The Next Factory of the World | Irene Yuan Sun

Summary of: The Next Factory of the World: How Chinese Investment Is Reshaping Africa
By: Irene Yuan Sun


Discover the fascinating world of Chinese investment in Africa and how it is reshaping the continent’s economic landscape in Irene Yuan Sun’s insightful book ‘The Next Factory of the World: How Chinese Investment Is Reshaping Africa’. Delve into Sun’s unique perspective on the growing number of Chinese companies investing in African factories, the potential of Africa becoming the next global manufacturing hub, and the challenges and risks presented by this expansion. Through compelling case studies, understand the critical role manufacturing jobs play in enabling millions of people to escape poverty and the way it stimulates job creation in other sectors.

Africa’s Economic Uprising

Irene Yuan Sun argues that Chinese manufacturing investment in Africa can provide a pathway out of poverty for millions of people. McKinsey & Company’s research report shows that over 1,500 Chinese companies had invested in factories in Africa by 2017. Sun believes that the West’s development programs cannot achieve the same economic leverage as manufacturing. Factory jobs create a ripple effect that leads to other jobs in the service sector, such as restaurants, construction, and medical care, thus empowering 100 million people to collect paychecks and lifting 500 million out of poverty. African nations like Nigeria, Lesotho, and Ethiopia are benefiting from the economic impact of Chinese manufacturing companies.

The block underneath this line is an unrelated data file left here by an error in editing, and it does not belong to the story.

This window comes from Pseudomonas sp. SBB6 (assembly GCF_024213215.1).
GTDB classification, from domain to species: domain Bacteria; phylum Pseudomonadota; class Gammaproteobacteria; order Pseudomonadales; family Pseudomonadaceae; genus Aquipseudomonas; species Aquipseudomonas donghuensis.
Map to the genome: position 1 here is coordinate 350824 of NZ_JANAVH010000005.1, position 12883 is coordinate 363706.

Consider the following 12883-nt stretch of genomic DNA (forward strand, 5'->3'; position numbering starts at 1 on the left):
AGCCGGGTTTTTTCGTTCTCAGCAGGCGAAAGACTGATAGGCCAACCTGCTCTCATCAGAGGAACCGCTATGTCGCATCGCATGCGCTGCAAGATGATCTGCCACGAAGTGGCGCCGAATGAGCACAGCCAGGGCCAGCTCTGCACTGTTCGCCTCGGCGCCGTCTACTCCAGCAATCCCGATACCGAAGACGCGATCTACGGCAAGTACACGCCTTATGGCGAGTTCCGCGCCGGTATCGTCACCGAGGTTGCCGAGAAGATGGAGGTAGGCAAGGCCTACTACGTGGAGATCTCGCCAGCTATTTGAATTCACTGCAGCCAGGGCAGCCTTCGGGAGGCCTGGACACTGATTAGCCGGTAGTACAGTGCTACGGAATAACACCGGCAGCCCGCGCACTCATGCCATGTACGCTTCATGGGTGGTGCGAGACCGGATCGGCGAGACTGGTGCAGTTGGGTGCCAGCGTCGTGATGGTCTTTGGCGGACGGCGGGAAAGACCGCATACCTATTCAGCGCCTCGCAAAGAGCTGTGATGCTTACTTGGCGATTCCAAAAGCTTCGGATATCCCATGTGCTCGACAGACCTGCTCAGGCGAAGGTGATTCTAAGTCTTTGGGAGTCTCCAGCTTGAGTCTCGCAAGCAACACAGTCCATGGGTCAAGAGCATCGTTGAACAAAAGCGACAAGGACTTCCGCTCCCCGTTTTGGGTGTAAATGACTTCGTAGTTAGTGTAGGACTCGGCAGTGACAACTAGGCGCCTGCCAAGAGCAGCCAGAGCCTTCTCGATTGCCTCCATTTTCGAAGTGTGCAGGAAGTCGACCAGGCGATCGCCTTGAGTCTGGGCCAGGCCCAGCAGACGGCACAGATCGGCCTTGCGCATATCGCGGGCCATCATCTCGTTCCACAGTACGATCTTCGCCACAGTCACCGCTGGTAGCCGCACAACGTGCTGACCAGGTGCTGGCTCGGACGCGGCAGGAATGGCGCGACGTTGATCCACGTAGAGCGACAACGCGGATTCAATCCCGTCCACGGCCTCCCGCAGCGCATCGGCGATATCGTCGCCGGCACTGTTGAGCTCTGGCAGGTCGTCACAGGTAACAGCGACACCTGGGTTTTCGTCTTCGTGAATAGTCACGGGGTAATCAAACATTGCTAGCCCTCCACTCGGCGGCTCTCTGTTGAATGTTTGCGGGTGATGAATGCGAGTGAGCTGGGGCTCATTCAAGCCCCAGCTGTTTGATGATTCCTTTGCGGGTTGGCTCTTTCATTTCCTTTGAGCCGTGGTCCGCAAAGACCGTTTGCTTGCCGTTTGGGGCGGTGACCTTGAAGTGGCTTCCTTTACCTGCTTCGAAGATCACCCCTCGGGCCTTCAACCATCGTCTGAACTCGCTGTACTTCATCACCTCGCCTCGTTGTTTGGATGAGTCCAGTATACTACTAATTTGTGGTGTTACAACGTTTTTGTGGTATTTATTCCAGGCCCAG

China and Africa’s Manufacturing Industry

China’s rapid industrial growth has shifted investors’ focus to Africa as the next factory of the world. With China’s subsequent outward turn, African countries offer capital-intensive manufacturing opportunities with cheap labor and high potential returns. Despite Africa’s past struggles with poverty, violence, and corruption, Chinese investors are encouraged by the lack of competition. Successful African factories like the Formosa mill in Lesotho employ thousands and supply big brands like Levi’s and Old Navy. While there are challenges to investing in Africa, China’s investment plays a significant role in driving the manufacturing industry in the continent.

The Future of Manufacturing in Africa

In contrast to the developed world, Africa’s labor market remains cheaper than automation. The fear of robots overtaking manufacturing work remains unwarranted in Africa since there won’t be any incentive to reduce labor costs. For instance, in Mrs. Shen’s factory, her employees’ intricate work is robot-proof as her workers cut and sew cloth pieces according to specific instructions. Apparel companies often alter their cuts and styles, making it more expensive and challenging to reprogram robots than to give human workers new commands.

Manufacturing in Africa at Exchange Rate’s Mercy

Africa’s developing countries face a risk to their manufacturing industries, as exchange rates remain a significant concern. The foreign currencies received from customers are not always in sync with the local currency used to pay workers, leading to a make or break situation. A depreciating currency may enhance profits, but its opposite can hurt. Such a scenario tends to have a devastating impact on developing economies and jobs. Dependence solely on exchange rates as an economic development strategy is not sustainable, leading to factory closures and loss of employment opportunities.

The Vanishing Nigerian Textile Industry

In the late 1980s, Nigeria’s textile industry was a major employer with 200 firms. However, by 2010, the sector had disappeared, resulting in millions of job losses and poverty in factory towns. This trend is not unique to Nigeria, as other countries such as Ghana and Tanzania also experienced a decline in their manufacturing industries. Once factories start disappearing, it is difficult to reverse the trend, and the impact on local economies can be devastating.

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